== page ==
“My ways are not your ways and my thoughts are not your thoughts” says the Lord is Is.55

Part of our humanity is knowing that we are not, and never will be, all knowing but we surrender to a God who knows all things, is loving and can be trusted.

It is knowing that we as humanity aren’t at the centre of the universe that gives us wisdom… Perhaps that is why it is written “the fear of God is the beginning of wisdom”?

Paul urges the Christians in Rome to “For by the grace given me I say to every one of you: Do not think of yourself more highly than you ought, but rather think of yourself with sober judgment, in accordance with the faith God has distributed to each of you”.

Yet, knowing the limitations of our humanity is not a reason to give up even trying to be a life long learner.

Bill Hybels says “Armed with enough humility leaders can learn from anyone”.

I would add that armed with enough prayerful discernment every circumstance can teach and shape us in our discipleship, sanctification and our walk with Christ.

James says “if anyone lacks wisdom they should ask God who gives generously”.

The question is not “are there opportunities to learn and grow?” The truth is these are all around us, but rather do we have a teachable spirit, a humility to learn, a desire for growth and discipleship?

Our discipleship depends on our openness to hear God’s voice with soft rather than a hard heart.

The humility to hear God’s voice sometimes in places that we ordinarily might choose to avoid, to seek God in the places of discomfort, and to be real and honest in hearing truths we might prefer to remain ignorant of.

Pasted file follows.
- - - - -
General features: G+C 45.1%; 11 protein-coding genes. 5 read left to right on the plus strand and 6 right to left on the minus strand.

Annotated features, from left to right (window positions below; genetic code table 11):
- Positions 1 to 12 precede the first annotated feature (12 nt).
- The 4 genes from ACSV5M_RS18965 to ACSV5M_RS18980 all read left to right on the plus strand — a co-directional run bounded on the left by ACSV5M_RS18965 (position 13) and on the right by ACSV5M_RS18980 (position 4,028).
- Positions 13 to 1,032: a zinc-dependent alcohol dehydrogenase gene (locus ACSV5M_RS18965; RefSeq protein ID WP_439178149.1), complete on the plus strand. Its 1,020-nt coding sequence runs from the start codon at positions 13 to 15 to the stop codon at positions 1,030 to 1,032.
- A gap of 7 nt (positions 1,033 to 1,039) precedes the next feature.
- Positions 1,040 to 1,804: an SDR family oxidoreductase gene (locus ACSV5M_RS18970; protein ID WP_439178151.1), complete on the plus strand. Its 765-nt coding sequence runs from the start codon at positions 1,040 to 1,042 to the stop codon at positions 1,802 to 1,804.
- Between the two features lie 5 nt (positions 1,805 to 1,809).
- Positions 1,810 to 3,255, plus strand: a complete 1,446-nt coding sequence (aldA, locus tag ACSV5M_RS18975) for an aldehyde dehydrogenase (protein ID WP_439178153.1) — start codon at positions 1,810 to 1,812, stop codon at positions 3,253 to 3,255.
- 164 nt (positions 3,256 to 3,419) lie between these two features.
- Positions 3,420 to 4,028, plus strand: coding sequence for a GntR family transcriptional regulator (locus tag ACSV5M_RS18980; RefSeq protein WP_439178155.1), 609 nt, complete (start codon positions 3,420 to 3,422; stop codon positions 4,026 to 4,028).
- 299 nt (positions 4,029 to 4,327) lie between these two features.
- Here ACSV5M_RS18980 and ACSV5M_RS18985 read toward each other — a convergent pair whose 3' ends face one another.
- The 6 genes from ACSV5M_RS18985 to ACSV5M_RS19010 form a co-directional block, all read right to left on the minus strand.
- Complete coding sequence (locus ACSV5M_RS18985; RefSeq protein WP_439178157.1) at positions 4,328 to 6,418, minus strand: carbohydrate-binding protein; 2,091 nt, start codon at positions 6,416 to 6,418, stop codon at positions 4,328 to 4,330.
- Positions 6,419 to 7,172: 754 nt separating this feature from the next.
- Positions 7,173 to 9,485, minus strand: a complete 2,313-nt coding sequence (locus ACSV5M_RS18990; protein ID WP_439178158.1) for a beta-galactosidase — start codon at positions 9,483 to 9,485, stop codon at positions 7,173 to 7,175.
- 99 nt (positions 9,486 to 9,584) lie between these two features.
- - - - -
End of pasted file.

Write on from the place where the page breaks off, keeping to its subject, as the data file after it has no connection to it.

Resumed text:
In the Bond film Casino Royale M (the boss) says to Bond “Arrogance and self awareness rarely go together”.

I believe that self awareness is at the heart of discipleship, knowing what we are actually and really like rather than some self delusional view-point.

As the Psalmist urges us:
“Search me, God, and know my heart;
    test me and know my anxious thoughts.
See if there is any offensive way in me,
    and lead me in the way everlasting”.

So, let’s keep the L plates on, and be open to all that God wants to teach us.

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The search for perfection…

We live in a consumeristic world.

We live in a virtual world, where every image we see is air-brushed, lit and positioned to look as attractive as possible…

Those who say the camera never lies have clearly never heard of photo-shop!

I was thinking that in our culture we as so influenced by the media and advertising agencies that we are always in search for the perfect, but it is an illusive search. The world and all that is in it is fallen, somehow we can live our lives chasing a fantasy of the perfect life, the perfect job, the perfect partner, the perfect holiday and the children… and yet we forget that we’re not perfect either.

Our consumerist desire for ‘bespoke’ and our airbrushed unreality leaves people feeling dissatisfied.

Beauty is not about cutting ourselves off from reality in some pseudo-bubble-world for as long as we can keep the illusion going (the more money we have the more we can keep ourselves in a deluded state, but even then we know deep down its not real but actually incredibly empty).